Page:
Infographic: When The Lights Go Out, The World Eats Junk

These remarkable charts show that our eating habits deteriorate as the day goes on. Psychology offers some fascinating reasons why.

Infographic: When The Lights Go Out, The World Eats Junk

I’ve always found it easy to start my day healthy. Greek yogurt and fresh fruit are incredibly satisfying at 8 a.m., punctuated by a carefully crafted cup of black coffee that revs my brain. But by 8 p.m., everything changes. I’m a ravenous satyr, craving the flesh of fatty charred meats and the comforting toasty bite of calorie-laden IPAs. Melted cheese has a particular flare that would nauseate my 8-a.m. self, and the same could be said about anything fried or coated in buffalo sauce.


Apparently I’m not alone, as this infographic showing 24 hours of eating habits around the world will show. Built by Massive Health, it’s an aggregation of 7.68 million self-reported food ratings over a five-month period. It’s a simple, effective heat map that shows, while cultures may all have their own version of junk food, we all manage to dig it up when the sun goes down. Just focus on North America. Green means good food decisions. Yellow is worse. And red is bad.

7 a.m.:

12 p.m.:

4 p.m.:


10 p.m.:

11 p.m.:

Not only do eating trends get worse over time, they get worse in a direct, predictable path. Food decisions at 10 a.m. are worse than at 7 a.m.; at 4 p.m., they’re worse than at 12 p.m., and at 11 p.m. they’re even worse than 10 p.m.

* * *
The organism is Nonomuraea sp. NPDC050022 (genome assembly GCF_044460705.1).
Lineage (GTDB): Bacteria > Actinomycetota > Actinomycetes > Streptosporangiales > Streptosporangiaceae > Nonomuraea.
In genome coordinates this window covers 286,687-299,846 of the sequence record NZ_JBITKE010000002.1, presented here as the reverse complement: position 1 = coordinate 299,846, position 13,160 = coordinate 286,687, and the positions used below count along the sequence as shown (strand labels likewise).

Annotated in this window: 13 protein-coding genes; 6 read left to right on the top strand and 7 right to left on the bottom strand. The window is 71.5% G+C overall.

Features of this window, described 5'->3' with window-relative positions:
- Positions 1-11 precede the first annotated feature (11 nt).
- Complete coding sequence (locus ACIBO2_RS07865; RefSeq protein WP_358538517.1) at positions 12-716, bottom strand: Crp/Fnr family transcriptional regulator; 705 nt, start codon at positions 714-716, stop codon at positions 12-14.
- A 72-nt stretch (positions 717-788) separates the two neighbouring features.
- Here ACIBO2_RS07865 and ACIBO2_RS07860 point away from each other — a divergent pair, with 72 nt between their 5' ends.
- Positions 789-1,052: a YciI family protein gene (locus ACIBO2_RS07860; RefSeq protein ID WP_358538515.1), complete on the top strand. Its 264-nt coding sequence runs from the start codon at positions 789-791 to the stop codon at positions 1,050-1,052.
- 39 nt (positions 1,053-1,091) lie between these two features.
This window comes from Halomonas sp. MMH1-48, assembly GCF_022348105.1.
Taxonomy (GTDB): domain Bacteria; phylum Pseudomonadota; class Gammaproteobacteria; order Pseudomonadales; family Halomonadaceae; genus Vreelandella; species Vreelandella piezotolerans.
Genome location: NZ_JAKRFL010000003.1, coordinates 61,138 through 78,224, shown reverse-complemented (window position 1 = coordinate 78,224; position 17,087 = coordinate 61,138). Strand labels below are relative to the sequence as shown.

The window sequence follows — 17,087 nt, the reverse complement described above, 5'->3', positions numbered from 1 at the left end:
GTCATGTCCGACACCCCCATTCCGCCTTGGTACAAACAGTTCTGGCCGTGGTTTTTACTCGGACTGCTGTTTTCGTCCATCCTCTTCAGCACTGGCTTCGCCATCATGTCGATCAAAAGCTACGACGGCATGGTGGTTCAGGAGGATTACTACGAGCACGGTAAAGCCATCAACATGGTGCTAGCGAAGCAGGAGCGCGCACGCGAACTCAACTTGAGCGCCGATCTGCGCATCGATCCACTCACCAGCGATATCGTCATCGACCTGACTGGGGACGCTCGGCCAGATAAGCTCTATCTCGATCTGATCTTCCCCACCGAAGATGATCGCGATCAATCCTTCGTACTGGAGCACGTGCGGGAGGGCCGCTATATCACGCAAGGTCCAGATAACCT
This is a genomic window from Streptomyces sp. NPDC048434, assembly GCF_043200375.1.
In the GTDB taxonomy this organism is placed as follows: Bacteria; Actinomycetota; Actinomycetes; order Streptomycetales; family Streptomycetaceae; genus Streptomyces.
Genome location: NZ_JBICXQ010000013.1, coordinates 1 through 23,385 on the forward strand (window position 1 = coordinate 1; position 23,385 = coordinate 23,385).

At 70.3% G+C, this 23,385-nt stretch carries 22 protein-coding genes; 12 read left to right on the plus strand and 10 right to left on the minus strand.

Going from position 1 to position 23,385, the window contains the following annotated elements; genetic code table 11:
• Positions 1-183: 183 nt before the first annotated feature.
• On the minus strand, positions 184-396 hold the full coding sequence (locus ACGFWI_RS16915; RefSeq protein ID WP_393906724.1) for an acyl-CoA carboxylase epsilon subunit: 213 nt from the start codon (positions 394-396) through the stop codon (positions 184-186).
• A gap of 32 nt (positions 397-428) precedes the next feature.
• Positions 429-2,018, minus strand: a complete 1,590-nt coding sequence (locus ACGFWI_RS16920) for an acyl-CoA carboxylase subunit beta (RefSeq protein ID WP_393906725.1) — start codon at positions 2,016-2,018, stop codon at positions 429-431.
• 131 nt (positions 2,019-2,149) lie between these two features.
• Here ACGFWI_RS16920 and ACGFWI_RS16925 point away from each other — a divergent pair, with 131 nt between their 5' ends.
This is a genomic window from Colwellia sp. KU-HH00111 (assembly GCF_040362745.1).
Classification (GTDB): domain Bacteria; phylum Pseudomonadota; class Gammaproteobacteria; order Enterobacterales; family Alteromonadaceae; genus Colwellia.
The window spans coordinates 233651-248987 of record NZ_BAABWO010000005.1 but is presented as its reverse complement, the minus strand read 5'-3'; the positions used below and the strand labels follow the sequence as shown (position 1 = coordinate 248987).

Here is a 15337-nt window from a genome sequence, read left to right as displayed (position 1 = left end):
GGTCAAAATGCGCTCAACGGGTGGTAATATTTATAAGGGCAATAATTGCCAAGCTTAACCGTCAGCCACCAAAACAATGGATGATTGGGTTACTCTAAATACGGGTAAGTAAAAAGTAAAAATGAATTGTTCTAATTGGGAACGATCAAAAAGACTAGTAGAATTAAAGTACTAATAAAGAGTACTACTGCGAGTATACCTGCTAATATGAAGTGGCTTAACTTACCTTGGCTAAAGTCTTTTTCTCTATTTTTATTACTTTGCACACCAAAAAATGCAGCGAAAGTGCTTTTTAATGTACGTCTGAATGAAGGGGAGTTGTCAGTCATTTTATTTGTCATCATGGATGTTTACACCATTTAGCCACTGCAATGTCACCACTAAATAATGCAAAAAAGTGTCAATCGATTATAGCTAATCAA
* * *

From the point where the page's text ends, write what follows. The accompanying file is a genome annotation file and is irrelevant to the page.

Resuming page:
In the interactive version, all you have to do is scroll right to see that, when the lights go out across the globe, every developed region begins to munch on the deplorable. Our species is remarkably predictable, and I can’t help but wonder, what other societal trends would look exactly the same–vandalism, infidelity, shamefully self-reflective Facebook posts–honestly, how many good decisions are any of us making after midnight?

Massive Health’s data is particularly amazing when you consider that experimental psychologists have consistently shown that self-control is a finite resource. For example, studies have shown that the more willpower you exert trying not to eat junk food, the less you’ll be able to resist other temptations. Summarizing that research, John Tierney wrote the following in The New York Times:


The more choices you make throughout the day, the harder each one becomes for your brain, and eventually it looks for shortcuts, usually in either of two very different ways. One shortcut is to become reckless: to act impulsively instead of expending the energy to first think through the consequences. (Sure, tweet that photo! What could go wrong?)

Looking at the charts above, it seems possible that we eventually end up paying for all the good decisions we make early in the morning. As our willpower gets depleted during the course of the day, we succumb to worse and worse decisions in the afternoon and night. The question is: If we know that, can we hack our brains accordingly? One strategy might be to have less and less choices about our food early on in the day: For example, by having someone else make your breakfast and lunch, so that it doesn’t require you to make any sort of choice. But I’m out on a limb here. Would anything ever work, in the long run?

As I wake tomorrow in a Bruce Banner-like fog, covered in Cheetos crumbs and other evidences of my night self’s destructive habits, at least I’ll know that I’m not alone. Somewhere, on the other side of the earth, I have a brother-in-stomach about to make my same bad decisions. I toast this Tums to you.

[Hat tip: FlowingData]

[Image: artemisphoto/Shutterstock]

About the author

Mark Wilson is a senior writer at Fast Company. He started, a simple way to give back every day.